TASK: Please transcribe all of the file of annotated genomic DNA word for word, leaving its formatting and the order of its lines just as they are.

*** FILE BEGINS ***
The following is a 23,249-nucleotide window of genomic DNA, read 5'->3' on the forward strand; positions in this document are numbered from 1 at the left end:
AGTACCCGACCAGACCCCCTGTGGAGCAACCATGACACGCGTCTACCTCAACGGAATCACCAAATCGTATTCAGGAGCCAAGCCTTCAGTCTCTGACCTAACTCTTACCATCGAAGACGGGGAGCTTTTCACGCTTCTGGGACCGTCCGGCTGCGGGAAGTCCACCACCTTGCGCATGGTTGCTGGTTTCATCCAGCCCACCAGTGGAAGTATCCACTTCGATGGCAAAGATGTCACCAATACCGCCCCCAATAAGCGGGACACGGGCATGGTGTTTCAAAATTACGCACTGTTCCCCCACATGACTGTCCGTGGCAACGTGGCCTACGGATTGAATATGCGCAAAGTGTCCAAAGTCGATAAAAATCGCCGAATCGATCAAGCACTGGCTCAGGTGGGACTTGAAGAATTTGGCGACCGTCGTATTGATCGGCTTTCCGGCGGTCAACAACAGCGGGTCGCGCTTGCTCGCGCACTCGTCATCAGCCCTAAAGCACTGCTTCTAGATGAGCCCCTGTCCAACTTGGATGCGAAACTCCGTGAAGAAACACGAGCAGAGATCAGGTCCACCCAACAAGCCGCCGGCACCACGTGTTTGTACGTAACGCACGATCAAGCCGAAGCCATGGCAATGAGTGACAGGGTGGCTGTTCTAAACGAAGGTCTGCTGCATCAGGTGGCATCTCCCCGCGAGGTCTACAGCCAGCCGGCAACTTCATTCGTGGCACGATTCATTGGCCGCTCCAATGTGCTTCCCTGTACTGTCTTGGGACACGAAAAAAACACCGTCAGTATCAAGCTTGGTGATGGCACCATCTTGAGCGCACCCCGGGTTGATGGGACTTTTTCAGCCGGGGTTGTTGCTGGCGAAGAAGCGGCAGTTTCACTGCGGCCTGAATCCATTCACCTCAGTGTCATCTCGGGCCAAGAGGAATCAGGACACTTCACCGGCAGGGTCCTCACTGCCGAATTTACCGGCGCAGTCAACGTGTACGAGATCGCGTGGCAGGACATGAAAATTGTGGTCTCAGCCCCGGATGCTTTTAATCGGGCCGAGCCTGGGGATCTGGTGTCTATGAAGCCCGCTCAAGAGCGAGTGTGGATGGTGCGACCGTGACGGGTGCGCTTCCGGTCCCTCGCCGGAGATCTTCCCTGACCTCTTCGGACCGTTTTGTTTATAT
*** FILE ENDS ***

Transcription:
The following is a 23,249-nucleotide window of genomic DNA, read 5'->3' on the forward strand; positions in this document are numbered from 1 at the left end:
AGTACCCGACCAGACCCCCTGTGGAGCAACCATGACACGCGTCTACCTCAACGGAATCACCAAATCGTATTCAGGAGCCAAGCCTTCAGTCTCTGACCTAACTCTTACCATCGAAGACGGGGAGCTTTTCACGCTTCTGGGACCGTCCGGCTGCGGGAAGTCCACCACCTTGCGCATGGTTGCTGGTTTCATCCAGCCCACCAGTGGAAGTATCCACTTCGATGGCAAAGATGTCACCAATACCGCCCCCAATAAGCGGGACACGGGCATGGTGTTTCAAAATTACGCACTGTTCCCCCACATGACTGTCCGTGGCAACGTGGCCTACGGATTGAATATGCGCAAAGTGTCCAAAGTCGATAAAAATCGCCGAATCGATCAAGCACTGGCTCAGGTGGGACTTGAAGAATTTGGCGACCGTCGTATTGATCGGCTTTCCGGCGGTCAACAACAGCGGGTCGCGCTTGCTCGCGCACTCGTCATCAGCCCTAAAGCACTGCTTCTAGATGAGCCCCTGTCCAACTTGGATGCGAAACTCCGTGAAGAAACACGAGCAGAGATCAGGTCCACCCAACAAGCCGCCGGCACCACGTGTTTGTACGTAACGCACGATCAAGCCGAAGCCATGGCAATGAGTGACAGGGTGGCTGTTCTAAACGAAGGTCTGCTGCATCAGGTGGCATCTCCCCGCGAGGTCTACAGCCAGCCGGCAACTTCATTCGTGGCACGATTCATTGGCCGCTCCAATGTGCTTCCCTGTACTGTCTTGGGACACGAAAAAAACACCGTCAGTATCAAGCTTGGTGATGGCACCATCTTGAGCGCACCCCGGGTTGATGGGACTTTTTCAGCCGGGGTTGTTGCTGGCGAAGAAGCGGCAGTTTCACTGCGGCCTGAATCCATTCACCTCAGTGTCATCTCGGGCCAAGAGGAATCAGGACACTTCACCGGCAGGGTCCTCACTGCCGAATTTACCGGCGCAGTCAACGTGTACGAGATCGCGTGGCAGGACATGAAAATTGTGGTCTCAGCCCCGGATGCTTTTAATCGGGCCGAGCCTGGGGATCTGGTGTCTATGAAGCCCGCTCAAGAGCGAGTGTGGATGGTGCGACCGTGACGGGTGCGCTTCCGGTCCCTCGCCGGAGATCTTCCCTGACCTCTTCGGACCGTTTTGTTTATAT